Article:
• The tension in my shoulders and clenched jaw when I’m frustrated or angry

Do you know if your body language gives you away?  Even if you don’t wear your heart on your sleeve like me, your body language creates an energy that other people can pick up on?

How to help your child with friendships

Here are 10 top tips to help you and your child with their friendship hiccups:-

  1. Reinforce and live the values that are important to your family – honesty, loyalty, kindness, sharing or whatever they may be. Have them written somewhere at the heart of your home where everybody can see them and remember them.
  2. If there are films or TV programmes that demonstrate lessons to be learnt around friendship, use those as conversation starters to take the heat out of a real situation that may be troubling your child.  I’m discovering that a big reason children don’t want to share with their parents is because they don’t want to let them down.  It’s also easier for them to talk about tricky situations if they are referring to themselves as the third person.
  3. Don’t dictate who your child can and can’t spend time with. Controlling our children is a parenting myth anyway. You want your child to be motivated from within to take action and speak up, not be obedient and blindly follow your instructions. We have to feel our way to what is right or wrong for us.
  4. Encourage your child to be their true selves and not People Pleasers.  Watch yourself, are you one?
  5. Help your child to learn to say the word no and to be on the receiving end of it (rejection is not about them, it’s about the other person).  95% of the time other people’s behaviour is not about you.  It’s about them and their stuff.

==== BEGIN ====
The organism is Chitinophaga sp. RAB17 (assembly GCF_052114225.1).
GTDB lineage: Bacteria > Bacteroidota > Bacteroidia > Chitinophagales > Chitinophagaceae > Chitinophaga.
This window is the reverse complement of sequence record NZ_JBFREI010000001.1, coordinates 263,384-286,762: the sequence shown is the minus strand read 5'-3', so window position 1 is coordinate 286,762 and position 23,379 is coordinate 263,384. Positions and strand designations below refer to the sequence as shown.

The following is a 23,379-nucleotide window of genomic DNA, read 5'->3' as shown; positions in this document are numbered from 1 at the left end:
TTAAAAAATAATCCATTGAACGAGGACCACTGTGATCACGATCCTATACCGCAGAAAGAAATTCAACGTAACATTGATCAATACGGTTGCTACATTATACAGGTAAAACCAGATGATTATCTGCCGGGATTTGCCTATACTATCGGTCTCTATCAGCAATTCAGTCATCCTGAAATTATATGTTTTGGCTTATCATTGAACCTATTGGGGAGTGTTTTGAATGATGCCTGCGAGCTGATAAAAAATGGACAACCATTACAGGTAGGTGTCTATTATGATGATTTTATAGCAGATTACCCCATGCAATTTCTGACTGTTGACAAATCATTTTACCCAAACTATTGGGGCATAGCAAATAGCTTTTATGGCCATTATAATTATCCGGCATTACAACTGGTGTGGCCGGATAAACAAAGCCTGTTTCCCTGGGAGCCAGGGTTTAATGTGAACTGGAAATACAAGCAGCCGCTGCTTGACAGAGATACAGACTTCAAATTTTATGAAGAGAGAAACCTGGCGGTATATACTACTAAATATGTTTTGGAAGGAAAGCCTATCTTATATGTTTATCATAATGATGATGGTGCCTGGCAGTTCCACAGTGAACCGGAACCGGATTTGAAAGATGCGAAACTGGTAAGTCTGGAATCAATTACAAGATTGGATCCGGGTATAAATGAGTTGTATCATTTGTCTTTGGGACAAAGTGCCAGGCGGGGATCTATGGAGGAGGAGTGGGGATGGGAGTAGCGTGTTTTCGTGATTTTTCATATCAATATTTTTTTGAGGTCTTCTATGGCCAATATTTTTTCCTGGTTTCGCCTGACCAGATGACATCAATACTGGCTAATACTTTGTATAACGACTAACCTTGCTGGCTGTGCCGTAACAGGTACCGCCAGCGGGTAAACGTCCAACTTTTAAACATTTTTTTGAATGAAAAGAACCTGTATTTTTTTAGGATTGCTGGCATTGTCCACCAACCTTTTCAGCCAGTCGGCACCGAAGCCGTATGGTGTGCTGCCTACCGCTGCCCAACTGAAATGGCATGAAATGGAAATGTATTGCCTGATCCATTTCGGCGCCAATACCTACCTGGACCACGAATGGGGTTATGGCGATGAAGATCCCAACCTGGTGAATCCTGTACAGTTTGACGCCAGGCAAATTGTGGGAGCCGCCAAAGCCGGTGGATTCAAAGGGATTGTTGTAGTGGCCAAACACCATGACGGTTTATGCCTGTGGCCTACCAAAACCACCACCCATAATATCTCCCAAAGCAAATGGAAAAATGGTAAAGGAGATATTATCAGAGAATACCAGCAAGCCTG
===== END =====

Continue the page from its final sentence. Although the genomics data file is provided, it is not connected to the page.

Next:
6. Take my Happiness Test and find out your family’s emotional literacy score. It will highlight where you can work together as a family. We do this at The Energy Pod every week and it’s great fun. 
  7. Lead by example: mention how you dealt with something friendship related in a positive way and ask them for their opinion.
  8. Talk about when you were at school and how it was for you making friends.  Share your experiences and the things you learnt.
  9. Encourage your child to handle their friendship dramas (unless they are being badly bullied) for themselves.  You’re not going to be able to pop up from behind a bush in the playground and defend them every day. Even though you want to protect them, you are not doing them any favours by stepping in and rescuing them.
  10. Teach your child that people come and go from our lives and we meet people for a reason. This is actually one of my Smiley Thought Cards  – these are a fun and light-hearted way to spark off those all important conversations with your child.

“A friend is someone who knows all about you and still loves you.”
― Elbert Hubbard

“There is nothing I would not do for those who are really my friends. I have no notion of loving people by halves, it is not my nature.”
― Jane AustenNorthanger Abbey